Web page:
In the traditional Indian context, there is an association of livestock and food production. Increased use of mechanical power has meant a reduction in livestock rearing and neglect of biomanuring. The consequent lack of nitrogen affects soil fertility and lowers the quality of food, fruit and vegetables. What can help here is fungi like mycorrhiza, that multiply at the roots of plants, fix nitrogen and can offset the bad effects of urea use. Similarly, instead of industrialised production, we can have crops growing in rotation.
R P AGARWAL
Down the drain
The number of households surveyed in each city, by the Tata Institute of Social Sciences, Mumbai, is too small to give a correct picture ('Freshwater up for grabs', Down To Earth, May 15, 2005). What's needed is a comprehensive survey of other cities and some smaller towns of the quantum of water use for cooking, drinking, washing or toilets. The other problem in municipal towns is taps -- broken, leaking or just missing -- draining out even the available water.
Development is a paper tiger
The special issue of Aniket, a weekly published simultaneously from Gopeshwar and Rudraprayag in Uttaranchal, probes the pace of development in the border district of Chamoli in the past four and a half decades. Edited by Ramesh Pahadi, it is a comprehensive and realistic comment on the approach of planners towards the hill regions.
The well-researched, 86-page volume brings up some disturbing data. The so-called river-district, with perennial rivers such as the Pindar, Dholi, Nandakini and Kel Mandakini flowing through it, still cannot provide adequate potable water to its people. Areas under seasonal crops, in both summer and winter, has gone down, while land under irrigation, despite substantial funds spend on creating irrigation facilities, has shrunk. Grain production has also reduced by around 18,000 metric tonnes.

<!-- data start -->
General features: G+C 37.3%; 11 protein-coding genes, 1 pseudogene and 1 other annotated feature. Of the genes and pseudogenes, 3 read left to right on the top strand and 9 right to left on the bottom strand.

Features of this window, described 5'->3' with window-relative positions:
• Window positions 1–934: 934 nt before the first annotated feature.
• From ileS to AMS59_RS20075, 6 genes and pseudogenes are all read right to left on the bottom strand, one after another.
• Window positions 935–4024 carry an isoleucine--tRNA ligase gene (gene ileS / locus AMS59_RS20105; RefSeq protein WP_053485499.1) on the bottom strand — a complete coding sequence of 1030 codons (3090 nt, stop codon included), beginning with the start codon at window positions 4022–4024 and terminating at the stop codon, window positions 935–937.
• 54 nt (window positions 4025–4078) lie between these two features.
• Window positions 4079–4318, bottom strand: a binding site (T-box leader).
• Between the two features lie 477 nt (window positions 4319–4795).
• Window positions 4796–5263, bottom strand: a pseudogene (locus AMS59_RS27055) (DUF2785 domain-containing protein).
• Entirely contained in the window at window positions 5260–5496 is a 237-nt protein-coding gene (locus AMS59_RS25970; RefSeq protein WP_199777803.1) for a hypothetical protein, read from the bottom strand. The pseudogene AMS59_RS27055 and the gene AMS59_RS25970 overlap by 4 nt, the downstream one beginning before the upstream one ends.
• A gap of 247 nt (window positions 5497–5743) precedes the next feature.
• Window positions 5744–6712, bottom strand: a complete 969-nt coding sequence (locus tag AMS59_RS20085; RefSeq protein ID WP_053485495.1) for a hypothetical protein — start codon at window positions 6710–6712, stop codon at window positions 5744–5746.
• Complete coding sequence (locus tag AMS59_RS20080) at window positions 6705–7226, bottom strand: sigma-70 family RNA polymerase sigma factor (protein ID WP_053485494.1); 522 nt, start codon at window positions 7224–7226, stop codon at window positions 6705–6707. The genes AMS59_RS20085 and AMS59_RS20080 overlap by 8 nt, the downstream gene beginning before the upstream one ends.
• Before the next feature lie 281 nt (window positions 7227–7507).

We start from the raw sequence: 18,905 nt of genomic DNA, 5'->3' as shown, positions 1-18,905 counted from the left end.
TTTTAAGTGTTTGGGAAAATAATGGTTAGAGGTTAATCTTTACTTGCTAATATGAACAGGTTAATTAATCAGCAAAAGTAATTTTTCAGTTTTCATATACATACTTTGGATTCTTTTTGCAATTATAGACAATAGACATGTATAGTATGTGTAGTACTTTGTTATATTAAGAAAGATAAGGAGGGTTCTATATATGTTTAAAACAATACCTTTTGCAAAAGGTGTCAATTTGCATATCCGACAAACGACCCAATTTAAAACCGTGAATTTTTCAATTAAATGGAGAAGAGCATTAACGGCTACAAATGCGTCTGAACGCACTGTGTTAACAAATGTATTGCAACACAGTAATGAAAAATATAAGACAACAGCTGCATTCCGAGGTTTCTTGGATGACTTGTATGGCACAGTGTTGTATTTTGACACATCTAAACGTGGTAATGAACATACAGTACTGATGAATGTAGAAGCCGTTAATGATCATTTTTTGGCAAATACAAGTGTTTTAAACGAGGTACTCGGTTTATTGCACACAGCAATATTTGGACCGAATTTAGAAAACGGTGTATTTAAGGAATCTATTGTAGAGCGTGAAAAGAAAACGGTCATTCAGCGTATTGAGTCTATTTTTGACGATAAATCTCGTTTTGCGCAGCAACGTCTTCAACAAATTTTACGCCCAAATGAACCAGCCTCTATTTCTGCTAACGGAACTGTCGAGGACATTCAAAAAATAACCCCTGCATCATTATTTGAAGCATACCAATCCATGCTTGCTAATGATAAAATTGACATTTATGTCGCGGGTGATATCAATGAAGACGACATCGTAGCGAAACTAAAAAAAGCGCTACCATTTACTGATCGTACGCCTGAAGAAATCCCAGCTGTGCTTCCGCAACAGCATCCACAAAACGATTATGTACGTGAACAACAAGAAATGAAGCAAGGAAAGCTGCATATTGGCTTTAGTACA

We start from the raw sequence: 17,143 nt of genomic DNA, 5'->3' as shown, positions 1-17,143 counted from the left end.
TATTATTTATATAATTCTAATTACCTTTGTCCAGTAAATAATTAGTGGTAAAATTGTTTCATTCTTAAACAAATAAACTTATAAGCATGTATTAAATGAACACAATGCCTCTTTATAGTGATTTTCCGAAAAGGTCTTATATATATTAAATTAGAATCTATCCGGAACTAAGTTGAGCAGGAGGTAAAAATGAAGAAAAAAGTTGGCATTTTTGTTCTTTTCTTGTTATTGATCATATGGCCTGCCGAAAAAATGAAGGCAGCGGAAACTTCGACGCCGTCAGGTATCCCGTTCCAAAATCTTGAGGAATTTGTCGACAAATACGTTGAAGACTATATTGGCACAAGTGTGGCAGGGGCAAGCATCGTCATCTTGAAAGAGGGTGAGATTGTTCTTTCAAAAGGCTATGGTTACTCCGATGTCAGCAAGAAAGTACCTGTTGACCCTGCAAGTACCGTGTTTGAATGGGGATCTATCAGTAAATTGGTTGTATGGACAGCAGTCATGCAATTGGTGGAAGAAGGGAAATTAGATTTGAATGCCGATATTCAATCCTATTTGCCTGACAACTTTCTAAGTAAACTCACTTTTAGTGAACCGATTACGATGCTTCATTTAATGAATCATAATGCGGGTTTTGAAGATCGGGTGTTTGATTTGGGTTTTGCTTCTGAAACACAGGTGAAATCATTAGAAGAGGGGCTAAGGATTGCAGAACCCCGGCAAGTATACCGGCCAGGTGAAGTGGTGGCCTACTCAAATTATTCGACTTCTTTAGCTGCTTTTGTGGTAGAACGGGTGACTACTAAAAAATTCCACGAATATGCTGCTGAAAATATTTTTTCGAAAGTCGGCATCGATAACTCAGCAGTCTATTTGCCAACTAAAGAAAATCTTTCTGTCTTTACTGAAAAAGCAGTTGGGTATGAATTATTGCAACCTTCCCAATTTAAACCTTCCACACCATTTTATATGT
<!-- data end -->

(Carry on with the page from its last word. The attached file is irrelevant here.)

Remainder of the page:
Despite claims by the state government that over 81,000 milch cattle were brought in, there are only 1,079 crossbred cows, and indigenous livestock has reduced greatly. Similarly, the horticulture department claims that vegetable production (for the year 2002-2003) in the district was 32,563 tonnes, plus 35,540 tonnes of potato. This leaves a mysterious surplus of 51,205 tonnes.
Meanwhile, small-scale industries have just about gone up, from 284 in 1965 to a mere 1,484 in 2001. Traditional enterprises nosedived from 5,500 in 1965 to 500 at present. 72 per cent of the villagers in Chamoli still don't have any means of transportation and around 50 per cent are 5-45 kilometres from the motorable road. Only 327 of 1,134 inhabited rural settlements in the district have proper access to telecommunications facilities.
Says a local activist on the report's findings, "corruption rampant in all government departments is a tell-tale symptom of the complacency and passiveness of the administration."
unesco has threatened to withdraw the World Heritage Site protection conferred on the Manas National Park and Tiger Reserve. This is an extremely unfortunate development, because if that protection is removed, the park is sure to go to the doldrums.
But the threat has a very real basis in the ground reality that exists in the park. Today in Manas every rule is grossly violated. Frequent convoys of diesel trucks and vehicles, carrying passengers to Bhutan, are allowed passage through the core area of the national park. Rampant poaching and logging are disturbing the ecological balance. Wildlife here, especially the rhino, has declined.
Immediate government intervention is required to save this biodiversity hot spot.